However, confronting the history of the Atlantic slave trade requires more than a sentence acknowledging that the Amistad prisoners “had been captured in Africa by Africans who sold them to European slave traders.” Website readers must understand that this terrible traffic in millions of human beings had been, as affirmed by the PBS Africans in America series, a joint venture: “During this era, Africans and Europeans stood together as equals, companions in commerce and profit. Kings exchanged respectful letters across color lines and addressed each other as colleagues. Natives of the two continents were tied into a common economy.”
Historians estimate that ten million of these abducted Africans “never even made it to the slave ships. Most died on the march to the sea”—still chained, yoked, and shackled by their African captors—before they ever laid eyes on a white slave trader. 11 The survivors were either purchased by European slave dealers or “instantly beheaded” by the African traders “in sight of the [slave ship] captain” if they could not be sold.12 Of course, the even more horrific and inhuman middle passage—the voyage of a European (and later American) slave ship from Africa to the Western Hemisphere—still lay before those who had survived the forced trek to the coast.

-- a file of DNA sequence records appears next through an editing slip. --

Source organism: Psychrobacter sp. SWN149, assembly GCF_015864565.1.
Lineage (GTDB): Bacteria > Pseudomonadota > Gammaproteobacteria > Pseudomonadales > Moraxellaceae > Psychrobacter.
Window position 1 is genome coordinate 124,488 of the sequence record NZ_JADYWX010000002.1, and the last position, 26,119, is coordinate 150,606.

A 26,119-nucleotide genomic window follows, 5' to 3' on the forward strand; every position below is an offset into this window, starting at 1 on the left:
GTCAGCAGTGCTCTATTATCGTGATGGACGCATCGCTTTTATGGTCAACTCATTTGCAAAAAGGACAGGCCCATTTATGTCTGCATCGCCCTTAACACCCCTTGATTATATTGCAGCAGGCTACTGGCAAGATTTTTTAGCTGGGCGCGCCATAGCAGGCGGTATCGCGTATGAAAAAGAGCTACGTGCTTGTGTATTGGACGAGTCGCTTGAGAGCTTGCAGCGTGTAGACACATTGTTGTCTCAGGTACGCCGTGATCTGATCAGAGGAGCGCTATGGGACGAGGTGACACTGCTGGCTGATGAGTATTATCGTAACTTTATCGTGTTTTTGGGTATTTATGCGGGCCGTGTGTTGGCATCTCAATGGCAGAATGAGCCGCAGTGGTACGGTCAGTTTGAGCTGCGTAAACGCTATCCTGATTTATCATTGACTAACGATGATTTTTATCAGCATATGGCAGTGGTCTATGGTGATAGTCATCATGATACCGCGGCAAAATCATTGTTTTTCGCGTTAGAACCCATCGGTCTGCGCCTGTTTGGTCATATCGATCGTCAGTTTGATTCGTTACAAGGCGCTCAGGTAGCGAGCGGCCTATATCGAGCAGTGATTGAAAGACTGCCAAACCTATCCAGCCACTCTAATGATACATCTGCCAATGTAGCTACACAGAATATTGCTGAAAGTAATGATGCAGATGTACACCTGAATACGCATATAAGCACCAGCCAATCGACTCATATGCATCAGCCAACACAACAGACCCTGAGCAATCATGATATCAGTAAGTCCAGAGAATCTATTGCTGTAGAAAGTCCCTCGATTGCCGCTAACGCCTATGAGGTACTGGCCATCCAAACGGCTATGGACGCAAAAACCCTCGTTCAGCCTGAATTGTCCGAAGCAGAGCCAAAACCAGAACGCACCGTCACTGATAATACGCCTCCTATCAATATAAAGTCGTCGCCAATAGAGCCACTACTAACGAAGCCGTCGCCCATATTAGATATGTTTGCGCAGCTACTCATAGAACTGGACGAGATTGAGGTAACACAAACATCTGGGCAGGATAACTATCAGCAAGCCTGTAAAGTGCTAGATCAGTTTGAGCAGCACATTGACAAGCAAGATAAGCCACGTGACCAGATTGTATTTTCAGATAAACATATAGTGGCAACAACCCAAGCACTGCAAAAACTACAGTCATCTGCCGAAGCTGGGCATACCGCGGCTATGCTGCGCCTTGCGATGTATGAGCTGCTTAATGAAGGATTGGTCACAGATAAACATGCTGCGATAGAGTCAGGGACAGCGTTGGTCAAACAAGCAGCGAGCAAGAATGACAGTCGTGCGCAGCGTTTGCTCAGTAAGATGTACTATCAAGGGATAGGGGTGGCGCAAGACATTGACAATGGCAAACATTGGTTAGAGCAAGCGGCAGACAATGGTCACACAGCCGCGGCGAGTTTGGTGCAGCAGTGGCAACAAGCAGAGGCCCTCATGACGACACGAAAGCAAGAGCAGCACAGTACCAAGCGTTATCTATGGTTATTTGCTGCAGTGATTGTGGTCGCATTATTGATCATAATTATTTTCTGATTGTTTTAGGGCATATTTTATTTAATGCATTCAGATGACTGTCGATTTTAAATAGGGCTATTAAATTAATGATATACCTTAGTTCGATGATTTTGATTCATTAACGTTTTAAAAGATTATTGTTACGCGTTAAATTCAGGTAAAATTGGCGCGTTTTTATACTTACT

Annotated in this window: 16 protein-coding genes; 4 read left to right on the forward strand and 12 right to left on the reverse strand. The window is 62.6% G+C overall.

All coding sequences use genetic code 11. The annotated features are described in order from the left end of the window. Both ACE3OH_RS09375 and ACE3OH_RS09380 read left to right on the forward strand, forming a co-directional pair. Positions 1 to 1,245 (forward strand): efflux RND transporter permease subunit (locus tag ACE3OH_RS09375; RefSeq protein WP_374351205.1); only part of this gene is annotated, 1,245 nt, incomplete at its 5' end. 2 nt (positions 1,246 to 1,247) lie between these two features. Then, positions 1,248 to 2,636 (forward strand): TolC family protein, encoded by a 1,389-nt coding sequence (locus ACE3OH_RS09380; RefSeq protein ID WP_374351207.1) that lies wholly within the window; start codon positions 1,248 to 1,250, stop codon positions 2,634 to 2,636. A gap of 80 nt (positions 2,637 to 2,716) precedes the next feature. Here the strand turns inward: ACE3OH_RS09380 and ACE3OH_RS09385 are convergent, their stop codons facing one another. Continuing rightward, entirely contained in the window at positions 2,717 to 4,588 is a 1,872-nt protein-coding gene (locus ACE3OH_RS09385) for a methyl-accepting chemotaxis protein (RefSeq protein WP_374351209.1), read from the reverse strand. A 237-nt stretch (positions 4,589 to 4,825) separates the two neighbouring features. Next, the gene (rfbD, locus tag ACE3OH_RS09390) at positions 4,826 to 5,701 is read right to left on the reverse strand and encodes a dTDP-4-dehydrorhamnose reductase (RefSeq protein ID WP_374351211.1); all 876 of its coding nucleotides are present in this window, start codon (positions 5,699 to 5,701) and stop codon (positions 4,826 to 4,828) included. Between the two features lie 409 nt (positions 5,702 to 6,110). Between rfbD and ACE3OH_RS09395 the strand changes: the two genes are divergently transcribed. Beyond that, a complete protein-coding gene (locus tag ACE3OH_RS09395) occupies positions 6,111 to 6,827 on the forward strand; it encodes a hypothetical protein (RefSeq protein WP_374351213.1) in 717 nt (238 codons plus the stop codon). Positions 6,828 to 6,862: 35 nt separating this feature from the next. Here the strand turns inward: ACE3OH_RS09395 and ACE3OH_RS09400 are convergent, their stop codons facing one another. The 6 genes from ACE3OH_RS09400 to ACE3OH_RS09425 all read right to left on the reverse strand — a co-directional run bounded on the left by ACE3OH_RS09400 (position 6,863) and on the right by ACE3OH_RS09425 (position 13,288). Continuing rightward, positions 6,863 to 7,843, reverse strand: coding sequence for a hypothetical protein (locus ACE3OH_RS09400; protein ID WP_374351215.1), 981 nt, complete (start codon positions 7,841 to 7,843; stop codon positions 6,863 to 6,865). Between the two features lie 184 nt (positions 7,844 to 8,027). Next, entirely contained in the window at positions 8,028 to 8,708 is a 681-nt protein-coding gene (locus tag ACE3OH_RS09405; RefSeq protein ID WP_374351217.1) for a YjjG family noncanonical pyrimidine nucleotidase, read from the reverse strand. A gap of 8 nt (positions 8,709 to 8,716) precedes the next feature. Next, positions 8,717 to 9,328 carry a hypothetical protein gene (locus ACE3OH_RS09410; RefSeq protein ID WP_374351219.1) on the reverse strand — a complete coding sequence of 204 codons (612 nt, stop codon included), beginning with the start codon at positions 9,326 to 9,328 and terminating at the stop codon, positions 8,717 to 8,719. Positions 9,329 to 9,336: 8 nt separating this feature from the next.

As Stern acknowledges, none of this absolves Europe or America of their guilt for their part in the Atlantic slave trade. But history must also be complete, even if it's politically inconvenient. And I would add one note: many Americans suffer from a blind spot when it comes to Africa, and they regard the continent as being comprised of "Africans" who are all similar in a vague way, making little distinction for tribe or country. Acknowledging the diversity of Africa, even in a way that's moderately painful, such as acknowledging the role Africans played in enslaving other Africans-is a useful antidote to the ignorance that prevents us from having any sort of coherent Africa policy.